This righty set a record for exit velo by a pitcher

Lorenzen makes history with 116.5-mph hit as pinch-hitter vs. Rockies

June 7th, 2018

CINCINNATI -- The hardest-hit baseball by a Reds player over at least the past four seasons was scorched by … a pitcher?
Yes, indeed. In the fifth inning, as Cincinnati trailed the Rockies by a 3-1 score on Thursday afternoon, reliever was used as a pinch-hitter for starter to lead off. Given a 2-0 fastball by Rockies starter , Lorenzen connected and sharply lined a single to left field.
"I was like, 'Man, I think that's pretty hard off the bat,'" Lorenzen said after the Reds 7-5 walk-off win at Great American Ball Park.
According to Statcast™, the ball's exit velocity off Lorenzen's bat was 116.5 mph. It was the highest exit velocity a Reds hitter has recorded since Statcast™ began tracking in 2015. No other Cincinnati player had previously hit a ball that had more than a 115-mph exit velocity.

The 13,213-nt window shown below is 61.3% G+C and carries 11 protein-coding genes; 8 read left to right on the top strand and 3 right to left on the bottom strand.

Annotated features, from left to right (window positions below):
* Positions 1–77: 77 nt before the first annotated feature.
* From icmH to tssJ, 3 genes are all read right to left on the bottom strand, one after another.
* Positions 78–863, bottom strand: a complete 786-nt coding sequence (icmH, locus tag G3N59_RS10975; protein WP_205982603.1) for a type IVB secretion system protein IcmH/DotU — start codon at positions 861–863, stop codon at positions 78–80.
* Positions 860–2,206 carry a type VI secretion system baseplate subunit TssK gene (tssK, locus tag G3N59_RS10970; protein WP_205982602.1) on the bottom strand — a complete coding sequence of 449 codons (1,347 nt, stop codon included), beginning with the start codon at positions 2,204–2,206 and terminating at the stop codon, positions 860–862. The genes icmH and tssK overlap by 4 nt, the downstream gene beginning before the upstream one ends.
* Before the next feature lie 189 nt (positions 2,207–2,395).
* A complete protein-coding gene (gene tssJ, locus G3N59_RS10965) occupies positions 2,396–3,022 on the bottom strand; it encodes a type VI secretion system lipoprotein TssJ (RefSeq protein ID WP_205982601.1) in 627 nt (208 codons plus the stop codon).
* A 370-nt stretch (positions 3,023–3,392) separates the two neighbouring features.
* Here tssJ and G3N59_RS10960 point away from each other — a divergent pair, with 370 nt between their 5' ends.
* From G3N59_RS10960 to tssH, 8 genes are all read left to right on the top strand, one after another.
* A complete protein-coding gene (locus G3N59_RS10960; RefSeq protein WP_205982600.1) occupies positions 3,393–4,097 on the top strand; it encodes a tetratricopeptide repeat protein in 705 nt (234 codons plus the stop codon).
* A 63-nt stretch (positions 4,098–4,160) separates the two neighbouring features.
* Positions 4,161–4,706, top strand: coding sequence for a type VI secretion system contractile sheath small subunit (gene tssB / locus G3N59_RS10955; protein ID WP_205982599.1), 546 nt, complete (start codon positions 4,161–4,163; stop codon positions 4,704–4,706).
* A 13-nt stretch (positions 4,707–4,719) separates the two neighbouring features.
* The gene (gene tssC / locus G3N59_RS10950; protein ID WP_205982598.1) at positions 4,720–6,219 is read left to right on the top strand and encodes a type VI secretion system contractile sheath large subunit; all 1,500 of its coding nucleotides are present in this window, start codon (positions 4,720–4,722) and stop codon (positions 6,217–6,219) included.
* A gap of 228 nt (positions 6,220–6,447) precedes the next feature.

Lorenzen's feat also happens to mark the hardest hit by a pitcher in the Majors since Statcast™ began tracking.
"That's great," Lorenzen said. "Yeah, 2-0 count so I was sitting dead-red fastball for the 1-0 count, 2-0 count. Just swung hard and was able to barrel it up."
Reds interim manager Jim Riggleman noticed the ball was hit hard, but he was surprised when told about the exit velocity.
"Generally, when balls are hit real good, they're airborne when that happens," Riggleman said. "He's a strong kid. He can do that. We try to get him to focus on using the middle of the field, because you don't want him to air one out and get the injury that's so prominent in that rib cage area. He's aggressive. He's getting after it."
Lorenzen, who played center field at Cal State Fullerton, is 2-for-9 as a pinch-hitter in his big league career. The last time a Reds pitcher connected for a hit as a pinch-hitter was when Lorenzen slugged a home run against Pirates pitcher on April 6, 2017, also at Great American Ball Park.
On Aug. 19, 2016, Lorenzen hit a home run off Dodgers right-hander after entering the game as a pitcher.
"I work with Tony Jaramillo, our assistant hitting coach, daily in the cage and stuff," Lorenzen said. "All the stuff that I'm doing now is really what I'm learning from him, and he's helped me out tremendously. I take it extremely seriously. I take it as serious as I do pitching. If they rely on me to have pinch-hit at-bats, I want to be reliable."